These core capabilities require businesses to make technology investments to support their people and processes, and most importantly, to organize all their customer information.
“Part of the challenge there is that the promise of just connecting together all of the attributes of a customer in a data lake didn't actually help enable a company’s processes and people to create a better experience that establishes, maintains and deepens the relationship with the customer,” Kaykas-Wolff says.
Kaykas-Wolff adds that companies have invested in several go-to-market tools to craft better customer experiences, such as customer experience (CX) and customer relationship management (CRM) tools. However, these technologies don’t solve the key problem businesses need to address, which is what Kaykas-Wolff refers to as the decision gap.
What Is the Decision Gap?
“Those capabilities are needed capabilities,” Kaykas-Wolff says about the capabilities martech tools offer, “but they don't fundamentally solve the problem businesses have to solve for when you're trying to connect together technologies, people, processes and talent. And that is really what I would call the decision gap.”
Kaykas-Wolff says businesses often have customer information sitting in a data lake and a bunch of disparate marketing tools, but they can’t easily scale their efforts.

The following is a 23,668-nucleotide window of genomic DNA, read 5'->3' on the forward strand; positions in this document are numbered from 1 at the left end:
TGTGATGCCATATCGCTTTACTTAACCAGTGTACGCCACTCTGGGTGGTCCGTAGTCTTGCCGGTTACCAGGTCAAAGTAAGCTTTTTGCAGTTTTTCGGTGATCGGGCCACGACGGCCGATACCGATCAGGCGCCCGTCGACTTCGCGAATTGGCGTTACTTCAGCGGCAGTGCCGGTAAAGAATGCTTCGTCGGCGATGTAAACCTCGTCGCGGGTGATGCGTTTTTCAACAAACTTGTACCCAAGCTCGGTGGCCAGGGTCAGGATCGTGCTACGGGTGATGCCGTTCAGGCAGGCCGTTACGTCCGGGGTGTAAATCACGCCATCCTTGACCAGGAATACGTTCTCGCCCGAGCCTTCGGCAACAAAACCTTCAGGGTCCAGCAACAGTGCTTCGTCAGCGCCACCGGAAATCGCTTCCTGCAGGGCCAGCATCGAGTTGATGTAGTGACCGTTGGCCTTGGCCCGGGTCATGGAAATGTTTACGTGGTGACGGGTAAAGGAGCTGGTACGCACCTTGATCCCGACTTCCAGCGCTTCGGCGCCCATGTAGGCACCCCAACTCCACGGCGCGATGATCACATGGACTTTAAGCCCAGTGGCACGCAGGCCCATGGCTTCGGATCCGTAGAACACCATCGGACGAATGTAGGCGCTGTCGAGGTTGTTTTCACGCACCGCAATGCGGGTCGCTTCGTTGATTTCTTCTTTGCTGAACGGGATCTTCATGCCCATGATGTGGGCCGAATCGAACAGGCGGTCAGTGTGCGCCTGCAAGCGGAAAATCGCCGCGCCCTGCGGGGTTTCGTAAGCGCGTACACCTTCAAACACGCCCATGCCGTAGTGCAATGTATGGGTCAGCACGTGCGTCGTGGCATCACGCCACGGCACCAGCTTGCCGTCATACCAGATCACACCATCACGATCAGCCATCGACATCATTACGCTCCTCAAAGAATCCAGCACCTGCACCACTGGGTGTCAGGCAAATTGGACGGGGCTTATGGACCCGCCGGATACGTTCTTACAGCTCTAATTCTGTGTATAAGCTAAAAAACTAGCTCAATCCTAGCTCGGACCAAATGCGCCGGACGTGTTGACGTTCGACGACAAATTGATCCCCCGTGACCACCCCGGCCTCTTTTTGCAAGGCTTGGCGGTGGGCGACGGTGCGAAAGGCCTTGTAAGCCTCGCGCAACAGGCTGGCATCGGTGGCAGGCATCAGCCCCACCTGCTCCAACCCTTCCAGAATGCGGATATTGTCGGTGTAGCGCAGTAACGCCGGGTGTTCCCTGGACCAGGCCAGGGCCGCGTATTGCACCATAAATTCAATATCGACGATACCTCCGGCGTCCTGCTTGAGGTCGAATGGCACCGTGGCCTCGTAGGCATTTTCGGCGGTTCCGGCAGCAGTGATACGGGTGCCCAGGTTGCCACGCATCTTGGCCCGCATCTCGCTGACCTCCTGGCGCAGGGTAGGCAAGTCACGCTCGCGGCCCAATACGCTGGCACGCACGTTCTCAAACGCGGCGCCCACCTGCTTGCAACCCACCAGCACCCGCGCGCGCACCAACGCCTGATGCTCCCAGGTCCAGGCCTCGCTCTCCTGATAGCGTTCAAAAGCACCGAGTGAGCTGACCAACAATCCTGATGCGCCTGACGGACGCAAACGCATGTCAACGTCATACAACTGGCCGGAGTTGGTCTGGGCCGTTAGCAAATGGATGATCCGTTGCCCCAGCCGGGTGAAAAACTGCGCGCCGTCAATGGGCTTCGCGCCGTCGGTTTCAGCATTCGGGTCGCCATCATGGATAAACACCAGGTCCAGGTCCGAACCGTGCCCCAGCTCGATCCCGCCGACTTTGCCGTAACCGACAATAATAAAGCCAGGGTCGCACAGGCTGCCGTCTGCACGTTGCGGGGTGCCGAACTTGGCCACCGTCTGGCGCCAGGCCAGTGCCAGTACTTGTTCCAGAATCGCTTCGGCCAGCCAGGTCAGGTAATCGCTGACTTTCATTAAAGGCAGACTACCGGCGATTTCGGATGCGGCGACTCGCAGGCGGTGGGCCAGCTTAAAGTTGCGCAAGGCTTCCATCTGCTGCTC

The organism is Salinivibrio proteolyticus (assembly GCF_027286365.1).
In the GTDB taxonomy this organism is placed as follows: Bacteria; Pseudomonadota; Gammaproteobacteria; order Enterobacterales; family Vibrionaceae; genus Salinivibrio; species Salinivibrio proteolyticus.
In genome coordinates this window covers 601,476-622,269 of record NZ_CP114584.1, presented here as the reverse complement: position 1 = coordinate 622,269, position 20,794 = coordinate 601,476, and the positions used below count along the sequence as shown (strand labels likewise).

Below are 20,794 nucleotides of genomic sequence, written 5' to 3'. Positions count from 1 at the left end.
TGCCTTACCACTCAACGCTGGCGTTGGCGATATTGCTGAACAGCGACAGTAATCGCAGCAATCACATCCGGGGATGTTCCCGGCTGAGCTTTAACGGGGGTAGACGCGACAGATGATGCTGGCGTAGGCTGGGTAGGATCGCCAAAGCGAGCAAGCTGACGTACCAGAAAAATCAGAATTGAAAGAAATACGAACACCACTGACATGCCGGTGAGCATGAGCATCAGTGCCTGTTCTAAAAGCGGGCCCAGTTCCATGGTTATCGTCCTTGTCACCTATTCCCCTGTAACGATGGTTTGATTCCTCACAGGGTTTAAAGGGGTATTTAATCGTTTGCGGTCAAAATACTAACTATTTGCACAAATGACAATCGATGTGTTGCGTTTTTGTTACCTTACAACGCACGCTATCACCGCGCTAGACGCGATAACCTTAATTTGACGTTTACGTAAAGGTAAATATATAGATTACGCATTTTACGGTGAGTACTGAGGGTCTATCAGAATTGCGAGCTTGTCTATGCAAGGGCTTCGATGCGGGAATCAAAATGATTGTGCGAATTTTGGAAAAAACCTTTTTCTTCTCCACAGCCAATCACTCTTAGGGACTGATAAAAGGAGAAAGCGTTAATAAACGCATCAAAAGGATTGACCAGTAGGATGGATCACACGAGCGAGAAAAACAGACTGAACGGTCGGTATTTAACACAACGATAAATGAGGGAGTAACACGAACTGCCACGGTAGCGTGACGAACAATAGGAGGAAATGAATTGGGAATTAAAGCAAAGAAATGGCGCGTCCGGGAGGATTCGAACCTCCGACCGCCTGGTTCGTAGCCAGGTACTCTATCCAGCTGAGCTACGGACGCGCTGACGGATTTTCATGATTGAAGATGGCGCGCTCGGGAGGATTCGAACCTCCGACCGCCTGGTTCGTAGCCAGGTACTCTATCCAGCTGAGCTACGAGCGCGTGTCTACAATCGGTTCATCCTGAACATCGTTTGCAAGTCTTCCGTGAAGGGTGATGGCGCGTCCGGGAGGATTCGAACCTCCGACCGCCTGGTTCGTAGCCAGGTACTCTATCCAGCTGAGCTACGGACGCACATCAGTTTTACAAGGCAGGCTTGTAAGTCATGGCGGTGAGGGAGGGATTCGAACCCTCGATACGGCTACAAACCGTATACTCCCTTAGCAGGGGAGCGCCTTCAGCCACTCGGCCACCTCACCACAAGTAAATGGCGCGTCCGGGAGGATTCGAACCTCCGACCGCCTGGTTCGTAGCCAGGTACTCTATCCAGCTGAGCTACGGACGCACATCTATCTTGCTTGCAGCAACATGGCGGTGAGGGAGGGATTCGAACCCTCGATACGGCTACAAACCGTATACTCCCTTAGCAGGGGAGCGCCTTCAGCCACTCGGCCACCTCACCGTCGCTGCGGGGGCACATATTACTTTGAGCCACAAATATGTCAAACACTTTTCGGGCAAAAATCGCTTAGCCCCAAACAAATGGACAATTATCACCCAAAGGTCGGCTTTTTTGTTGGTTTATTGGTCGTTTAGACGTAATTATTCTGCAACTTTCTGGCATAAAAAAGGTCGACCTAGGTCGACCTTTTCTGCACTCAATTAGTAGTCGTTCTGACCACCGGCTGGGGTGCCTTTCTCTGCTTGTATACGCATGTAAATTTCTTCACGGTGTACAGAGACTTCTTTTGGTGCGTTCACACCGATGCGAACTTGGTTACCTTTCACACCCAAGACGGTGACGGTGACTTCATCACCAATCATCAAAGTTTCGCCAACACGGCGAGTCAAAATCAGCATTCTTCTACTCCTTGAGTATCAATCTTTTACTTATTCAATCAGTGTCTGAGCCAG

“That decision gap — the ability to connect together that customer data into the customer experience — is where a lot of businesses are falling down. It's the area where I think more technology is going to solve the problems that this gap has exposed for businesses.” — Jascha Kaykas-Wolff, President, Lytics
Closing the Decision Gap
It may seem counterintuitive to use more technology to address a challenge marketing technologies have perpetuated, but Kaykas-Wolff says artificial intelligence (AI) and machine learning (ML), in particular, can drive the automation necessary for brands to improve their advertising performance and customer experience.
“Utilizing AI and ML to help you make decisions at a scale we just can't achieve as humans is where this big shift is starting to happen — and that's solving the decision gap,” Kaykas-Wolff says.
Kaykas-Wolff outlined other ways brands can address the decision gap.
Kaykas-Wolff says brands have typically had a give-and-take relationship with customer data — customers keep giving it and brands keep taking it. He says companies have used martech tools to just suck up “as much information as they possibly could, with a hope that at some point it sat in the data lake and you could make sense of it and it would be useful.”